As extreme weather events surge through each season, resulting in power outages and other loss of services, homeowners are turning to standby generators in record numbers. The demand for backup power has been further impacted by utility-planned rolling blackouts to mitigate grid reliability and safety concerns in many geographic locations.

The average duration of power outages has more than doubled during the past five years, according to the U.S. Energy Information Administration (EIA), attributed to worsening weather conditions combined with archaic infrastructure. These concerns are further compounded by the ongoing disagreement between local governments, regulators, and utilities about who should fund grid modernization investments. Utilities have typically wanted to recover the costs through a traditional ratepayer model, which conflicts with the regulatory and ratepayer concerns of constraining energy costs.

When comparing blackout frequency and duration around the world, the United States experiences more frequent outages than other developed countries. This is not surprising given significant portions of the electric grid were built more than 70 years ago, with the oldest power lines dating back to the 1880s. The statistic becomes even less startling when considering the 50-year life expectancy of many grid components. While electric utilities have more recently shifted their focus to modernization efforts, overall systems remain out of date and in desperate need of repair. The recently passed infrastructure bill incorporates grid modernization investments intended to counteract some of the persistent deferral of maintenance and upgrade.

Extreme weather events are the leading cause of power outages, according to the Department of Energy, and a Climate Central analysis found there was a 67 percent increase in weather-related power outages, with 59 percent caused by heavy rains and thunderstorms, 20 percent by ice storms and cold weather and 2 percent by extreme heat and wildfires.

Generac, one of the nation’s leading manufacturers of generators, has been vocal in their inability to manufacture their generators fast enough to keep up with the growing demand. Backlogs are growing rapidly and reaching up to 10 months out despite the company expanding its operations. A statement by CEO Aaron Jagdfeld from a recent expansion-related press release reinforces the ongoing issues facing the energy sector: “Generac has experienced tremendous growth over the past decade as the combination of an aging grid and extreme weather are resulting in more frequent and longer lasting power outages, and that success has only intensified over the last 18 months with more people needing backup power at home where they’re doing everything from working to learning to shopping.”

The increased interest in, and reliance on, standby generators is creating a growth opportunity for natural gas utilities at the very moment decarbonization efforts are challenging the role they should play in powering homes and businesses. Homeowners’ preference for the convenience of connecting their standby generators to natural gas is undeniable, especially when considering the always-available supply of fuel it provides, rather than having to risk running out of fuel when relying on delivery of propane or diesel. Advancement in standby generator technology is also opening the door to leveraging natural gas generators as distributed energy resources (DER).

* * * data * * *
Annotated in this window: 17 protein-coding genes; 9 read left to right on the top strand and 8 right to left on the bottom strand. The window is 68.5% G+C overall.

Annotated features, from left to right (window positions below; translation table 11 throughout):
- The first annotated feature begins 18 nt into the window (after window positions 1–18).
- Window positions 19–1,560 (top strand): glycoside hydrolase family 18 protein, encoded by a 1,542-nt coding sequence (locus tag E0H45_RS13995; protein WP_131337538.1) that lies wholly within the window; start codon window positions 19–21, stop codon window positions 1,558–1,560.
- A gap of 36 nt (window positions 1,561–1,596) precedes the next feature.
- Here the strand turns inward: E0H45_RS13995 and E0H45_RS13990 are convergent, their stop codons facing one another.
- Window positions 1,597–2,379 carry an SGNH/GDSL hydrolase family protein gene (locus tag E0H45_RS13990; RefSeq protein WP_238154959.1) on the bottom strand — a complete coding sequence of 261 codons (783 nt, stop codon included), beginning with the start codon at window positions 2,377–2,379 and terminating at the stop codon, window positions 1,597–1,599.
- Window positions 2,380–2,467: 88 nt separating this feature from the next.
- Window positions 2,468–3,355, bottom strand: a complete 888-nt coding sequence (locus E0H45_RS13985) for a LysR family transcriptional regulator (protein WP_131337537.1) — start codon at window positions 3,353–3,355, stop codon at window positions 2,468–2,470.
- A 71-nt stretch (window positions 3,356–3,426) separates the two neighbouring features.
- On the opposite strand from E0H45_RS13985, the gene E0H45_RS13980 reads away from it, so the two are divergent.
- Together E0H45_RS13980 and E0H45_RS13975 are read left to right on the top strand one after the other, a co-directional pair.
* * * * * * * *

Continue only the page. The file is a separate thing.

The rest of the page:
Generac has been a leader in this new DER generator space, evolving their backup power solutions to add renewable options alongside their core fossil fuel-based solutions, along with smart grid readiness capabilities to enable the sale of power back to the grid during times of peak demand. This approach evolves beyond the gas generator-based demand response programs some utility demand-side management teams have implemented for targeted load management and can be instrumental in creating virtual power plants and micro grids.

Interest in standby generators is high and growing on a global level, but, when segmenting by regions, the North American standby generator market holds the largest market share at nearly 34%. This market is expected grow at a compound annual rate of 3.7% during the period of 2021-2025 and reach $6.339 billion.

As reliance on standby generators increases, so does the need for maintenance and repair services. A HomeServe study conducted in August 2021 identified that 41% of standby generator owners experienced an issue within the prior 12 months, ranging from leaks and mechanical concerns to total failure to start. While some of these owners were able to resolve their issues through existing warranties from their generator’s manufacturer or dealer, 44% were left paying for their repair out of pocket. But cost wasn’t the only concern of homeowners; many were unsure who to call and 30% of respondents reached out to their utility for assistance.

HomeServe recently developed its Standby Generator Maintenance and Repair Plan to create ease for homeowners, ensuring their standby generators are appropriately maintained and tested, so they are available when needed most. A partnership with HomeServe can alleviate the increased call volume that occurs during severe weather events and power outages and enable utility customers to resolve their concerns rapidly. To learn more about how HomeServe can help utilities protect their customers, contact us.

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